In New York City, the Morgan Library—which has amassed the largest private collection of Dickens’ papers in the United States, including the manuscript of A Christmas Carol, published in 1843—has organized an exhibition, “Charles Dickens at 200.” The show recalls not only the novelist, but also the star and director of amateur theatricals, the journalist and editor, the social activist and the ardent practitioner of mesmerism, or hypnosis. There’s a Dickens conference in Christchurch, New Zealand; “the world’s largest Dickens festival” in Deventer, the Netherlands; and Dickens readings from Azerbaijan to Zimbabwe.
London, the city that inspired his greatest work, is buzzing with museum exhibitions and commemorations. In Portsmouth, where Dickens was born, events are being staged thick and fast—festivals, guided walks, a reading of A Christmas Carol by great-great-grandson Mark Dickens—although the novelist left the city when he was 2 years old and returned there only three times. Fiercely protective of its native son, Portsmouth made headlines this past autumn when its libraries at last rescinded an eight-decade ban on a 1928 novel, This Side Idolatry, which focused on darker elements of Dickens’ character—including his philandering. Rosalinda Hardiman, who oversees the Charles Dickens’ Birthplace Museum, told me, “Feelings still run high about Dickens’ memory in the city of his birth. Some people don’t like the idea that their great writer was also a human being.”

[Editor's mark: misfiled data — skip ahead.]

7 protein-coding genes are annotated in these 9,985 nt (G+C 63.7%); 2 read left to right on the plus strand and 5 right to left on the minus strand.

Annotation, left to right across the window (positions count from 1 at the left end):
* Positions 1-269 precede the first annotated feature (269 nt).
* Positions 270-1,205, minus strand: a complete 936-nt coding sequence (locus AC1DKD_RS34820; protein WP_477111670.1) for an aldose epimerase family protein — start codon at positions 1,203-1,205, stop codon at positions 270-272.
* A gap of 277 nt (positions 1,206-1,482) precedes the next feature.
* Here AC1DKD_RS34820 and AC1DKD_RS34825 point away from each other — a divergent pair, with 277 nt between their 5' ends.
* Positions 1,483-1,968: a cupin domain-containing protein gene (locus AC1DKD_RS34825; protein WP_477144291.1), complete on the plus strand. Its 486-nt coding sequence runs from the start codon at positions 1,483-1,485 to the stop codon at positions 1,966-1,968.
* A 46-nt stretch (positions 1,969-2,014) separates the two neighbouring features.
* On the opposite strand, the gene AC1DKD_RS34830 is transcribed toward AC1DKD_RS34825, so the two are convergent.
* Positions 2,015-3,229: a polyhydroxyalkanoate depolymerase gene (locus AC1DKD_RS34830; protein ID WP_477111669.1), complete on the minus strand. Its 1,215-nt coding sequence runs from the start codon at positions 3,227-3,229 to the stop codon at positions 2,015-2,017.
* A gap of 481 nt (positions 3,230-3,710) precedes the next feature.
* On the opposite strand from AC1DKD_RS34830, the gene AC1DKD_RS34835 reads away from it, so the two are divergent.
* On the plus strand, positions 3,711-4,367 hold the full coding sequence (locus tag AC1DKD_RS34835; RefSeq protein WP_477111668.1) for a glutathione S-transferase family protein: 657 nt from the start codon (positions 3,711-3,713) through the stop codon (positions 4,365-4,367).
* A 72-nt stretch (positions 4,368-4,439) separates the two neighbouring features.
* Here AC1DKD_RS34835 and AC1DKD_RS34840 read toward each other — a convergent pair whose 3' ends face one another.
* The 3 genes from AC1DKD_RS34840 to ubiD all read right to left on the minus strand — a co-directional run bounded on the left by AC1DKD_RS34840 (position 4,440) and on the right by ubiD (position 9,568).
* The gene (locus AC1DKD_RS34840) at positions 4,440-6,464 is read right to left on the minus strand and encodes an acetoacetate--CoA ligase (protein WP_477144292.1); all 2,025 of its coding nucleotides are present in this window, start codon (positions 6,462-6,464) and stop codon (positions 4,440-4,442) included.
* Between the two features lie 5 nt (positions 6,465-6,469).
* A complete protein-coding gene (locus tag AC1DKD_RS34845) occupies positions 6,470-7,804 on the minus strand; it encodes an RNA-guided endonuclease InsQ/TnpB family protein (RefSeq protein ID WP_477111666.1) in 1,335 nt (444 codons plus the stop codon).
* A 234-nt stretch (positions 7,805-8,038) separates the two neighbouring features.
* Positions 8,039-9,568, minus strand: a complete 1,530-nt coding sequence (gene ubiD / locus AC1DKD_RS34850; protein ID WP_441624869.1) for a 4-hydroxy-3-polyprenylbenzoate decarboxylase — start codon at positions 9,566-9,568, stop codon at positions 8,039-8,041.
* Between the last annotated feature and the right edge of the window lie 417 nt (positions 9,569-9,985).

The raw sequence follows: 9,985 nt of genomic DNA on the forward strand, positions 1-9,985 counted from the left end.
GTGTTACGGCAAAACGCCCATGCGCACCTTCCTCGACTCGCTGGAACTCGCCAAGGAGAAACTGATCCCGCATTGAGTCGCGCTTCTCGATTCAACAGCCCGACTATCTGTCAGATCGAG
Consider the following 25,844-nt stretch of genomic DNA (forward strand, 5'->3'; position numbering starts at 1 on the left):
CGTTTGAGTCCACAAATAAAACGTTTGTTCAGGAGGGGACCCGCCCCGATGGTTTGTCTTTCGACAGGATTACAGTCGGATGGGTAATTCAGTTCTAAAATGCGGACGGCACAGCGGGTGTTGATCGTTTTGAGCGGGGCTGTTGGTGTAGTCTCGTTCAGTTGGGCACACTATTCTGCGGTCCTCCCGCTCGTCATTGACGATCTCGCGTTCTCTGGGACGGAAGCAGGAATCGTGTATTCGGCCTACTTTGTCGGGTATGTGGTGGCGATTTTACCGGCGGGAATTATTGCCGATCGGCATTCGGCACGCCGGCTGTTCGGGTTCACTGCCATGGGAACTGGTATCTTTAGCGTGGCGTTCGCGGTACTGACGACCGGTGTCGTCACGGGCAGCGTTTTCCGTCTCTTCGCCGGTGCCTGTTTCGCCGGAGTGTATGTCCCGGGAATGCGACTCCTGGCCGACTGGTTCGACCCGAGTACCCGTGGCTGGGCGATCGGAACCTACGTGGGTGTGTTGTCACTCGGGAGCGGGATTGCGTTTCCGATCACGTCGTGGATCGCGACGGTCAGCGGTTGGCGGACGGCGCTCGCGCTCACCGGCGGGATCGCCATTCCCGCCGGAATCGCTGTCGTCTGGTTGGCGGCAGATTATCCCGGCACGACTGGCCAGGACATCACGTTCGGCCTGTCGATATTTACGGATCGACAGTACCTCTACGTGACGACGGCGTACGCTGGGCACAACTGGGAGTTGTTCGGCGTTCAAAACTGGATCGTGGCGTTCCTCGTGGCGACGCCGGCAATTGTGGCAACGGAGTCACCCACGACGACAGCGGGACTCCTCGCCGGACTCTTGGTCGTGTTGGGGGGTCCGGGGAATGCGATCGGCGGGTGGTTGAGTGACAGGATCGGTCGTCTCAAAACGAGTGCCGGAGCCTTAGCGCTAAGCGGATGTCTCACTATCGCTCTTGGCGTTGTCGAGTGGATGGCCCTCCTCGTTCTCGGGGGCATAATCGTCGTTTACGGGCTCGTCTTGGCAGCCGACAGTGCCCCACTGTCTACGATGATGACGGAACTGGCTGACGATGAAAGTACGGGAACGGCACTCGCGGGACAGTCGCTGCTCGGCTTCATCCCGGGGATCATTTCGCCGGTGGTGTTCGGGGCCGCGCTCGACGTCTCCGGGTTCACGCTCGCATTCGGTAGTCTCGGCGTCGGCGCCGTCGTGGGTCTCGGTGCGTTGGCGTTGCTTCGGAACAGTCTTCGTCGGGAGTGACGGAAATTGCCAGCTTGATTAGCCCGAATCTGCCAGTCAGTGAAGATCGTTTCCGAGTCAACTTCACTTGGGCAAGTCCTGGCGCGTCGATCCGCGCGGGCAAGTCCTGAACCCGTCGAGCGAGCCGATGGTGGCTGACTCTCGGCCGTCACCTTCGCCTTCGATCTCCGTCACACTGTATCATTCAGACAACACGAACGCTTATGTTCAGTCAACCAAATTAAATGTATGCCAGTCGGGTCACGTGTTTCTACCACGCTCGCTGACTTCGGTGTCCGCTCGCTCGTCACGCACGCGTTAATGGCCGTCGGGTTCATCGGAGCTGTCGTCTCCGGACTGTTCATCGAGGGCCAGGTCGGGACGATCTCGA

Charles John Huffam Dickens was born in a modest four-story house, now the museum. Dickens’ father, John, was a likable spendthrift who worked for the Naval Pay Office; his mother, born Elizabeth Barrow, was the daughter of another naval employee, Charles Barrow, who fled to France in 1810 to escape prosecution for embezzling. The Dickens family was forced to move frequently to avoid debt collectors and, in 1824, was engulfed by the catastrophe that has entered Dickens lore: John was arrested for nonpayment of debts and jailed at Marshalsea prison in London. He would serve as the model for both the benevolently feckless Mr. Micawber in David Copperfield and William Dorrit, the self-delusional “Father of the Marshalsea,” in the later novel Little Dorrit.